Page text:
UF receives training grant to improve health outcomes in people affected by alcohol and HIV

HIV training grant participants
At left: Dr. Robert Cook, Dr. Robert Lucero and Dr. Robert Leeman. In front: Veronica Richards and Renessa Williams. At right: Benjamin Berey and Dr. Joseph Gullett. Photo by Anna Hoffman.

The University of Florida has received a T32 award from the National Institute on Alcohol Abuse and Alcoholism to train and mentor the next generation of scientists to address problems related to alcohol and HIV in a region with a large and diverse population that has been impacted severely by the HIV epidemic. The state of Florida currently ranks second in new HIV infections per year and in total HIV/AIDS cases.

The training program will be closely integrated with the Southern HIV Alcohol Research Consortium, or SHARC, which is supported by more than $10 million in ongoing National Institute on Alcohol Abuse and Alcoholism funding. The SHARC T32 training program is co-led by Robert Cook, M.D., M.P.H., a professor of epidemiology and medicine at the UF College of Public Health and Health Professions and the UF College of Medicine; Robert Leeman, Ph.D., an associate professor of health education and behavior at the UF College of Health and Human Performance; and Robert Lucero, Ph.D., M.P.H., R.N., an associate professor of nursing at the UF College of Nursing.

Over the course of the five-year award, the training program will support four predoctoral and two postdoctoral trainees each year, including stipend, tuition and fees, trainee travel and training related expenses. Trainees will receive interdisciplinary exposure and experience across various areas of research, including epidemiology, biostatistics, clinical and health psychology, nursing science, health education and behavior, and medicine. In addition, trainees will gain essential career development skills through participation in workshops and mentoring by faculty members with diverse expertise. Additional goals include ensuring that trainees develop skills in the communication and dissemination of science, receive experience collaborating with multidisciplinary teams, and gain expertise in the ethical issues related to research.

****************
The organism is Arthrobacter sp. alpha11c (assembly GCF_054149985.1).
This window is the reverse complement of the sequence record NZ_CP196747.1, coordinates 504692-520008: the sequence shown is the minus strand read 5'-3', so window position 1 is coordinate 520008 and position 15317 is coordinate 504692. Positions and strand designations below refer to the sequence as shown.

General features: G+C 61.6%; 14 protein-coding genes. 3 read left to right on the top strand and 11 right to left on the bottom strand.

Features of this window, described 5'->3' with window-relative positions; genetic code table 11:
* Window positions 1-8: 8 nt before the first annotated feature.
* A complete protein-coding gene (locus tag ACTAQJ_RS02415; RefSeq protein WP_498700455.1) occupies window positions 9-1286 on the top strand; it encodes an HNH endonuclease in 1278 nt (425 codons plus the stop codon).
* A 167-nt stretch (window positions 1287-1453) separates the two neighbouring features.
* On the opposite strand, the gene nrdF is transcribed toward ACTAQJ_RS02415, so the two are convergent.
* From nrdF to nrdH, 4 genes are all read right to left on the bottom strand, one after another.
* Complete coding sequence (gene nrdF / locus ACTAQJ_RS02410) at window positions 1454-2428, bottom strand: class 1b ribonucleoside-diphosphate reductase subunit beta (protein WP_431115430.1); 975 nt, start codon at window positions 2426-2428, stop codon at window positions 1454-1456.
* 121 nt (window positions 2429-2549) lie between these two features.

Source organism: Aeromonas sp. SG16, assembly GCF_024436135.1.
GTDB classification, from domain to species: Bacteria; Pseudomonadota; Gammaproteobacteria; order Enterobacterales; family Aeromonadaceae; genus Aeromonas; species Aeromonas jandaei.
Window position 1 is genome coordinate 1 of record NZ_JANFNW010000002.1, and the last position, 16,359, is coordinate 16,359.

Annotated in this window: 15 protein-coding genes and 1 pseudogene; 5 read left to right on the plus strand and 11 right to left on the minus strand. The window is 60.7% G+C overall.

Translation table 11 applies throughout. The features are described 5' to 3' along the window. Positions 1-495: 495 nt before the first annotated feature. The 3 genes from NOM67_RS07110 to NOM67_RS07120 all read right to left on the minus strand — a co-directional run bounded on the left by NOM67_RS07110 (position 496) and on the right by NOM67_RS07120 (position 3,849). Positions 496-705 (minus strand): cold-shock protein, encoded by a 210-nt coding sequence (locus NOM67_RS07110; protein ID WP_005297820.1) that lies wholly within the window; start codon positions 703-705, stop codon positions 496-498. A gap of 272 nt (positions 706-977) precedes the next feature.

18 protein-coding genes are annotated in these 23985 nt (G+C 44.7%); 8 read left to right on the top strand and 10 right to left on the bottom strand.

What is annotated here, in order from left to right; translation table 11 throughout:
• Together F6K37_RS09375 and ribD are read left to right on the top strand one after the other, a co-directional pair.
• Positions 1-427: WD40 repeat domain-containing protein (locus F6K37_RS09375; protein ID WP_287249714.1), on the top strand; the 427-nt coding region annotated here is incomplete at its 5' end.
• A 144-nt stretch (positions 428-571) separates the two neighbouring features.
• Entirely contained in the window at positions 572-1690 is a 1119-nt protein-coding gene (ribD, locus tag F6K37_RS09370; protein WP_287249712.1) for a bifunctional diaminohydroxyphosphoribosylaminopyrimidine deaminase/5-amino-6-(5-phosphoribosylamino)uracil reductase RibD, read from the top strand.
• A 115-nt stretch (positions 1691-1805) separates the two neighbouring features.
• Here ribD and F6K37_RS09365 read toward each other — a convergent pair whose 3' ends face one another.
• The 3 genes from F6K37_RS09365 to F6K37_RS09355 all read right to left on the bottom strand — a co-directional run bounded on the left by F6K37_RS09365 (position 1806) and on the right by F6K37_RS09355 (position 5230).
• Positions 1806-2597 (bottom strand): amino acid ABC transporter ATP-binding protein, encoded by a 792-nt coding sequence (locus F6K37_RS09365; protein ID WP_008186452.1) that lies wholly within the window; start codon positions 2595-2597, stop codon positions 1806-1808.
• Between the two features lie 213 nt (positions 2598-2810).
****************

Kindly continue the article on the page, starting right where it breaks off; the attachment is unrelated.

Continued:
The training program will ensure appropriate depth in knowledge regarding alcohol, HIV and three additional focus areas that represent areas of strength in UF research: health behavior intervention science; epidemiology and data science; and cognitive science related to aging. Four T32 scholars have been selected for the 2018-2019 academic year: Renessa Williams (nursing), Veronica Richards (epidemiology), Benjamin Berey (health education and behavior), and Joseph Gullett, Ph.D. (neuroscience and neuropsychology).